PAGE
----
Battle test your virtual device with impairments

NFV is used in the datacenter, service provider and any physical server. However, before replacing the core of the infrastructure or any part of it , the virtual network function must be completely characterized. In addition to functional and performance tests, impairment tests are a crucial piece of the puzzle.

Most public tests for NFV focus on flexibility and scale, which are the strengths of virtualization.

Everyone is waiting for the adoption to kick in because of the fears of the unknown. We need to allay fears of using NFV by showing realistic test scenarios. Failure or impairment of links is very common occurrence is the real world. There are several models of failure at the packet, link and network level. The failure modes of physical links could be link flap, pkt drops, reordering, delay etc.  Virtualization adds more unpredictability because of shared nature of the infrastructure.  Do you now feel confident enough to replace the core of your ISP?

I recently found a great proof-of-concept demo by OnLab in ONS. This was part of the CORD project (CORD stands for Central Office ReArchitected as a Datacenter). In their demo, their vCPE was a VM running on a server, with the intention of making one vCPE per user/subscriber. This is a very interesting POC, with the stated intention of “Re-architecting the Central Office”. The end goal is to make very cheap and dumb devices at the customer premises, and move all the intelligence to massive datacenters. This gives the ability to great control, flexibility and scale.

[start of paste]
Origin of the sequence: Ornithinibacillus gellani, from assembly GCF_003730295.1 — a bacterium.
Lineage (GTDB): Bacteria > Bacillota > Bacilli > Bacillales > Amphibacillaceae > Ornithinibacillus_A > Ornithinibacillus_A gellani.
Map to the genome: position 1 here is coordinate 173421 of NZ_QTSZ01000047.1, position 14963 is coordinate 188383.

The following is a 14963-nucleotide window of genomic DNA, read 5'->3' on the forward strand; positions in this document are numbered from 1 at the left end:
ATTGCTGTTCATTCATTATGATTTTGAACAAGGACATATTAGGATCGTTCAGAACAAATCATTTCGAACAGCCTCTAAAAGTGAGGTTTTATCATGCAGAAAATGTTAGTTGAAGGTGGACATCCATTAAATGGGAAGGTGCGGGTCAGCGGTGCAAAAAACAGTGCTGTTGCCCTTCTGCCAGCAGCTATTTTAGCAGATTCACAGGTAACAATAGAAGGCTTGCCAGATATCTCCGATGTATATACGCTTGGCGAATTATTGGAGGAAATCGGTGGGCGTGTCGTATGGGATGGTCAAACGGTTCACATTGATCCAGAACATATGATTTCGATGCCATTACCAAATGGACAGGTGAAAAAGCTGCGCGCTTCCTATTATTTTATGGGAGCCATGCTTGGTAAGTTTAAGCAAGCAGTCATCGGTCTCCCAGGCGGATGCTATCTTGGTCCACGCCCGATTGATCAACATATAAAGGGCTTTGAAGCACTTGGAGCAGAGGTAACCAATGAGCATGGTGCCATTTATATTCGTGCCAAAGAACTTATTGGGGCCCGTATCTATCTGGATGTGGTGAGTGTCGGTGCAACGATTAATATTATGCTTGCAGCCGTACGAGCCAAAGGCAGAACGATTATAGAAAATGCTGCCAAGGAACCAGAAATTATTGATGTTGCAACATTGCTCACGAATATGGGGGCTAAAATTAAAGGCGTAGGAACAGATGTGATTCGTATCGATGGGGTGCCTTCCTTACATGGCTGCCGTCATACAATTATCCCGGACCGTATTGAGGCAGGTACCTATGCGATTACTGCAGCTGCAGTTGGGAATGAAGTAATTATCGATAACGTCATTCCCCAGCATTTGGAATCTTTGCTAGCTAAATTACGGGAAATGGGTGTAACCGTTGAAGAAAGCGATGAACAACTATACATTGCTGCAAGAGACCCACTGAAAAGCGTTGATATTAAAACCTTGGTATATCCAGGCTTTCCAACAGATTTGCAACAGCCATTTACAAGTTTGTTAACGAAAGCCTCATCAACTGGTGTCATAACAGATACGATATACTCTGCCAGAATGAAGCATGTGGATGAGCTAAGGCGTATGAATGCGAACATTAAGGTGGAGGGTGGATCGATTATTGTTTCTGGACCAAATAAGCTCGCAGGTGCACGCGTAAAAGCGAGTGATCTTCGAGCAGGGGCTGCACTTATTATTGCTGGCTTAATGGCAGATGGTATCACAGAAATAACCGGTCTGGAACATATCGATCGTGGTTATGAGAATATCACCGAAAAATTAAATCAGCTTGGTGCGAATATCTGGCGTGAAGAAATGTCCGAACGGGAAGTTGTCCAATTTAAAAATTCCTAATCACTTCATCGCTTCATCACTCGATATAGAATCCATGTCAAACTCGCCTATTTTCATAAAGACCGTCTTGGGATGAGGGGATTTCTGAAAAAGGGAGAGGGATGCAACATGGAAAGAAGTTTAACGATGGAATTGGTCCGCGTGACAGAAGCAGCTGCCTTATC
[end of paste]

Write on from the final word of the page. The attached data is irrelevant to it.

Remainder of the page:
NFV is used in the datacenter, service provider and virtually any physical box with anything to do with networking. However, before a service provider replaces the core of the infrastructure or any part of the infrastructure, the NFV must be completely characterized. In addition to the functional test, performance test, impairment test is a crucial piece of the puzzle.

Another example is a Hadoop cluster, a massively parallel operation that runs on a cloud. A Hadoop clusters are commonly referred as “shared nothing” systems, because the only thing shared between the nodes is the network. How would a congested VNF adding delay impact the performance of the entire cluster? 

Testing Virtual Devices with Impairments

Prepare for real-life failure scenarios in your test bed

Imagine being able to run these real-life failure scenarios in your test bed and make your VNF battle ready? What’s needed is a way to add impairments to an otherwise healthy link to be able to test these scenarios. A solution such as the Spirent Attero Virtual can help you add these impairments to your NFV test methodology to help you characterize the performance and behavior of your VNF. It can help bring the impairment functionality to the virtual world. Spirent Attero virtual is a virtual avatar of the same and  has five easy steps for creating impairments – Connect, setup interface, select Flows, add impairments, and view stats Spirent Attero can quickly add, bandwidth impairments (packet loss), delay/jitter and bit errors (packet corruption).

To help service providers and cloud service providers transition to NFV, we have to provide them the data to prove the maturity of the solutions. I am eagerly waiting to see the transition from the POC stage which is where we are now to a full blown implementation.

To learn more about adding impairments to validate your virtual network. 

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